Indeed, the root of the word anniversary is the Latin for “year.”Just as important years are widely used reference points in the lives of individuals, so they are for entire cultures. Although it is 2015 today in the United States, such a number might indicate a far different year in other cultures throughout history.
The next question might be, what qualifies as a year significant enough to base an entire dating system upon it?
Under our calendar, he was probably born in the spring of 6 BC, rendering the BC and AD terms ludicrous.
Our calendar is now so thoroughly established, however, that it is easier to rename than to renumber.
So now people are starting to write about our Common Era (CE) and, before that, Before Current Era (BCE).
Before Present (BP) years is a time scale used mainly in geology and other scientific disciplines to specify when events occurred in the past.
It shows the two brothers as consuls, sitting side-by-side in special “curule” chairs (a mark of office). So a consul’s name followed by III, for example, meant it was the third time they had held the position.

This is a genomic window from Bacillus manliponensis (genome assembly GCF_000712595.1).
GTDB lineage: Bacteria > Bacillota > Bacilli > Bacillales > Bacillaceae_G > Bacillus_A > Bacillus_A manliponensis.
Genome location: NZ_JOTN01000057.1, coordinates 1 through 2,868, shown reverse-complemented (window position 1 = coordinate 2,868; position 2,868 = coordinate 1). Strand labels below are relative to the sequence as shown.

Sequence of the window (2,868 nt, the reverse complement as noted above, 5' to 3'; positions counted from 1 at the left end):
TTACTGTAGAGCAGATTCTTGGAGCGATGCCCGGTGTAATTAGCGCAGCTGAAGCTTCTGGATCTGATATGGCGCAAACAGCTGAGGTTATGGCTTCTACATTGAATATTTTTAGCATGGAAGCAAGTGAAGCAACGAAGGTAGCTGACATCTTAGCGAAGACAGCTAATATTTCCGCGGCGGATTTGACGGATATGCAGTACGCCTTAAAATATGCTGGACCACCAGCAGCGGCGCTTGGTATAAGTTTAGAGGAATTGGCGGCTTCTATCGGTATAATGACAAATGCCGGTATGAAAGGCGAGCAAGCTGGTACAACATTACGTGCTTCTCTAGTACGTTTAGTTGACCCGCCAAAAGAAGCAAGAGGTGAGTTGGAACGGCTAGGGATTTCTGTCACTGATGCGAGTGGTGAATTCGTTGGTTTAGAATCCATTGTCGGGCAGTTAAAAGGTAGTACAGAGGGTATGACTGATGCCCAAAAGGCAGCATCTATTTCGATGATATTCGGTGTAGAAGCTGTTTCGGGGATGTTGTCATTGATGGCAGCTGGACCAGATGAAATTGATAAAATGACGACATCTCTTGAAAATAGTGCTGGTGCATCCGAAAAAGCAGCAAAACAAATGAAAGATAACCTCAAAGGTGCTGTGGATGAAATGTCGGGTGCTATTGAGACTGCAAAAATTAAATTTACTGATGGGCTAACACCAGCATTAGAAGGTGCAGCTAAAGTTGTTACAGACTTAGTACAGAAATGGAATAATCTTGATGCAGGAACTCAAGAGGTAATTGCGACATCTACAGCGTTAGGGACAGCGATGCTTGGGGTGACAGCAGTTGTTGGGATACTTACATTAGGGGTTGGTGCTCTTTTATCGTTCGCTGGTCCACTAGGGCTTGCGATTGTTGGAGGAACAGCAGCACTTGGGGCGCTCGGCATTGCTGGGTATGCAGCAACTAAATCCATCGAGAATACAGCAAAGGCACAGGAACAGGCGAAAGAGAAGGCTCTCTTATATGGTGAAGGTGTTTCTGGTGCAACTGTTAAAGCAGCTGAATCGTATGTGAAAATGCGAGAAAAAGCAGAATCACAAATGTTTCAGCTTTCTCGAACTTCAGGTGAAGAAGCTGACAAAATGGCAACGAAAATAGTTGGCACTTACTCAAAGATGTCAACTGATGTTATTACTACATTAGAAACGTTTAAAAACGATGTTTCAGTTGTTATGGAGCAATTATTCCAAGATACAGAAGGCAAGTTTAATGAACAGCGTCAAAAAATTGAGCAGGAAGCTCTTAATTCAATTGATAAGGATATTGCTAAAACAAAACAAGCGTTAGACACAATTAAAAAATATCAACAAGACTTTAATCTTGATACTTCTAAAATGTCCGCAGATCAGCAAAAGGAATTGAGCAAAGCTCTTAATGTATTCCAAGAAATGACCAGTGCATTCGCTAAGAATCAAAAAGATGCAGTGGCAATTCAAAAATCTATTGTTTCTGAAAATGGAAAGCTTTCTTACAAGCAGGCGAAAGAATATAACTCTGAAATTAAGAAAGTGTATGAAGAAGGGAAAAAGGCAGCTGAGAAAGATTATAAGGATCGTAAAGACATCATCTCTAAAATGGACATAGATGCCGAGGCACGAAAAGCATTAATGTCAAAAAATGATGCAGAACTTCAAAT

Historically, people created a fresh calendar after a significant event.
Sometimes that was the coronation of a new king, and everything was counted as “in the tenth year of King Henry’s reign” and so on.
All of us tend to use the most significant dates in our lives as reference points for all the others.
For example, we think of our age in reference to the year we were born, and while we may give names to wedding anniversaries (silver, gold, etc.), we determine them by counting from the year of the marriage.
As a result, his determination of the birth year of Christ was apparently off by about 4 years, but the error was not realized until centuries after the system had come into general use, leading to the strange circumstance that Christ was actually born in approximately 4 BC.